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The Begginings of Newspapers in Liverpool

With the Weekly Print days of The Daily Post now severely reduced and The Liverpool Echo sadly becoming increasingly a Morning print Newspaper with Production now moved outside of Liverpool its interesting to look back on the history of Newspapers In Liverpool...............Here is an Article courtesy of The Liverool Echo giving a short insight into the early days...

 

ON July 5, 1811, a new Liverpool newspaper, the Mercury, came into being. It was not the first paper to be published in Liverpool – there had been broadsheet publications from the mid-18th century.

In 1756, for example, the Williamson's Liverpool Advertiser – later Billinge's Liverpool Advertiser – became the first continuous paper in the town, joined by the Liverpool General Advertiser in 1765.

Those newspapers were very different to the ones we see today. In the 18th century, Liverpool newspapers included some local news but it was mostly centred on the port’s shipping.

But 1811, and the inception of the Mercury, was to be the start of 200 years of coverage of Liverpool news by what is the current Trinity Mirror group.

The eight-page Liverpool Mercury, founded by Egerton Smith, cost 7d and was first published as a weekly, covering the thriving port and commercial town.

On January 1 1850 the proprietors described their long-term aim as 'continual and peaceful progress', and it was these serious, reformist and Liberal principles that guided the Mercury throughout the century.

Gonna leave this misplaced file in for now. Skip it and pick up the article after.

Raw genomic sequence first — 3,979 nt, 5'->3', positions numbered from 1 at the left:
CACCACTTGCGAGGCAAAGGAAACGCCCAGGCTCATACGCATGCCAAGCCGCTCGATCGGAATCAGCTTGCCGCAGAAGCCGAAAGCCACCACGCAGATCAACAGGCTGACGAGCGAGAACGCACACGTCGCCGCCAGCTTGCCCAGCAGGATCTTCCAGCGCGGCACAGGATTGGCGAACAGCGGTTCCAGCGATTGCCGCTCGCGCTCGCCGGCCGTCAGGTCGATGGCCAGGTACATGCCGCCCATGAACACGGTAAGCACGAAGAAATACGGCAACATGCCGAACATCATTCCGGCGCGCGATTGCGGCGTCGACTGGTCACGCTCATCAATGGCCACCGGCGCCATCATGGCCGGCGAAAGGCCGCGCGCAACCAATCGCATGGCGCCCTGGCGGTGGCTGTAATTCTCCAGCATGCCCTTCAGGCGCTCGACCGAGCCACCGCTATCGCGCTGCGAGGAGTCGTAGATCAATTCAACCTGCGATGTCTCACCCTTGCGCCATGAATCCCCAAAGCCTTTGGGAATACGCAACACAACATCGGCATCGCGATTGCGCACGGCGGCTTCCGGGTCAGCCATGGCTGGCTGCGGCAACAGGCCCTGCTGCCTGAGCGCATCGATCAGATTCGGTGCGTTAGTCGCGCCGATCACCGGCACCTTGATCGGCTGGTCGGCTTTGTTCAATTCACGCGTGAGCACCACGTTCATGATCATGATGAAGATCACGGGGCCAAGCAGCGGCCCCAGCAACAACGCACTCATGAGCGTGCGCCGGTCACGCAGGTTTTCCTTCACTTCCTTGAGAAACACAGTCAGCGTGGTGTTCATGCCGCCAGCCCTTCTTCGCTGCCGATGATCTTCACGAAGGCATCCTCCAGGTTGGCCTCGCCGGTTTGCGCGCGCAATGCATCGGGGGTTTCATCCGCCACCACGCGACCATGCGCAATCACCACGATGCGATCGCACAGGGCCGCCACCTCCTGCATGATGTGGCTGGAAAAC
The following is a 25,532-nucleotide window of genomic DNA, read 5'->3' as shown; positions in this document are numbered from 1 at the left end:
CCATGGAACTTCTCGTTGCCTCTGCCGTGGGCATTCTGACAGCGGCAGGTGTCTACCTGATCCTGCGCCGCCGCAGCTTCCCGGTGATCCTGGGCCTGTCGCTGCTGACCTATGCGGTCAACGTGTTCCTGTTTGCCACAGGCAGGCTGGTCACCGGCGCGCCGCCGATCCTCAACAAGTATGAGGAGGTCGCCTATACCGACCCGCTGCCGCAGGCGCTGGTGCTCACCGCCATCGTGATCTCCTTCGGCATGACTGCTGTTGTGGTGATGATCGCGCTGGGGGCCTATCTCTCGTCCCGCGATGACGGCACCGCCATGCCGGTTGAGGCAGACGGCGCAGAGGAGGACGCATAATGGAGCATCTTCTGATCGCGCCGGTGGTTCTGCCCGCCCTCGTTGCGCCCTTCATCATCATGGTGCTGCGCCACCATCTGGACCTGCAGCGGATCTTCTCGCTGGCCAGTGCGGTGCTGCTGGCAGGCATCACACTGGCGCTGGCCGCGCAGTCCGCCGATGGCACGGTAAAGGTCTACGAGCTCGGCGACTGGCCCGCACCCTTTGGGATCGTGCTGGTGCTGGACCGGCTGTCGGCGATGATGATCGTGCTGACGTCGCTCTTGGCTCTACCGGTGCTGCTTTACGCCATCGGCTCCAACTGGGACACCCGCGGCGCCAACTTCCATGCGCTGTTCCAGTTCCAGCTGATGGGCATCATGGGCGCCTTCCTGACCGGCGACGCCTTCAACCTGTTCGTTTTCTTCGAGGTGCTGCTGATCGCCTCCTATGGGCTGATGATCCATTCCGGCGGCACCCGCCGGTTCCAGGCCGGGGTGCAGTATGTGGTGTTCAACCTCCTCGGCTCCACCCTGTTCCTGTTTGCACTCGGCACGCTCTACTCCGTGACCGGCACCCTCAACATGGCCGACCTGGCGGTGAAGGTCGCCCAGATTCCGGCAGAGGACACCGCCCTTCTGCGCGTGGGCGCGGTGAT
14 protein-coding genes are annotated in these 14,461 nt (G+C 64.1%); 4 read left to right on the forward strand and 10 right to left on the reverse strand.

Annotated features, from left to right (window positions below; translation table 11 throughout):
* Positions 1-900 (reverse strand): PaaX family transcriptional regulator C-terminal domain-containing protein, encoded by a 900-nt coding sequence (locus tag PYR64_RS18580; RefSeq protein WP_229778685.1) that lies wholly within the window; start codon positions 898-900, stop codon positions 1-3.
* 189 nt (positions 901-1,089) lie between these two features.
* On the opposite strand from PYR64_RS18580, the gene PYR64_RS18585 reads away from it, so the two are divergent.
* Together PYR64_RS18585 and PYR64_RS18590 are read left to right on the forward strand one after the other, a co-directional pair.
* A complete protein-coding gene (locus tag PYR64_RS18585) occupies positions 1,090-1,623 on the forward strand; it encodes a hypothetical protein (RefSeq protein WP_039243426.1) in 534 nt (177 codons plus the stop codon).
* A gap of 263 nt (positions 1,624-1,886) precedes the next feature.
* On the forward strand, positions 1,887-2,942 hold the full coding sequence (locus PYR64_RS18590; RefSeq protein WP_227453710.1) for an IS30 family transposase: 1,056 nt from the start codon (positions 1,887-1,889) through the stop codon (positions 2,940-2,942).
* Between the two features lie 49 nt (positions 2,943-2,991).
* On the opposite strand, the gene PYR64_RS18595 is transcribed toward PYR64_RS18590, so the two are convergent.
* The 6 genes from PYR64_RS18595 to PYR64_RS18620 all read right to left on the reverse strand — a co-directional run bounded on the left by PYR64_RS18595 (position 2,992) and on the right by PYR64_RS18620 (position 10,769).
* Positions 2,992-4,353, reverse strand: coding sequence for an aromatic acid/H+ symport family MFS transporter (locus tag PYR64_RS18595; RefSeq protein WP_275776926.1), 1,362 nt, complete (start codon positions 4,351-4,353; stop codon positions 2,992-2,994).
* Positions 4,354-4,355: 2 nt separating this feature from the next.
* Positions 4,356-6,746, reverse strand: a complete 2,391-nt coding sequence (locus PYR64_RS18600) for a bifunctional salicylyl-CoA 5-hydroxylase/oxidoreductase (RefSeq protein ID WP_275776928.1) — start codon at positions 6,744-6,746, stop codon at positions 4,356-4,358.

Following the death of its founder in 1841, the newspaper passed into the hands of his widow and son, and a limited company named after Egerton Smith was established with business partners.

The newspaper gradually expanded. In 1858 it began to be published daily, with a larger edition published on Fridays, and by 1880 it claimed the weekly 2d edition of the paper contained ‘72 long columns making it one of the largest newspapers in the world’.

The newspaper was circulated not just in Liverpool, Lancashire and Cheshire, but also in Wales, the Isle of Man and even in London.

And while it reported national and international news, it was particularly strong on its coverage of Liverpool and its social issues such as poor housing and poverty.

The Mercury was a staunch campaigning newspaper fighting for better housing and public health, and for moral reform, in Liverpool.

In August 1819, the then editor John Smith was one of the journalists on the platform at Manchester’s St Peter's Field, later writing a critical report of the behaviour of soldiers at what became known as the Peterloo Massacre.

Incidentally the Mercury was also the first British newspaper to have a regular chess column, started as early as 1813.

And it was on May 1, 1829, that the Liverpool & Manchester Railway ran an advertisement in the paper inviting "engineers and iron founders" to submit plans for locomotives to compete for the winning design.

The rest is, as they say, history.

However, it wasn’t simply its editorial content which buoyed the Mercury. Its continued success was based on advertising and by the turn of the 20th century as many as half of its pages were ads and notices.

In the early 1900s however, the Mercury merged with the Liverpool Daily Post. The joint newspaper, called the Liverpool Daily Post and the Liverpool Mercury, went on sale for the first time on Monday, November 14 1904.
MOJO

Interesting stuff,B.B. Wonder if much survives,and is any of it available online?

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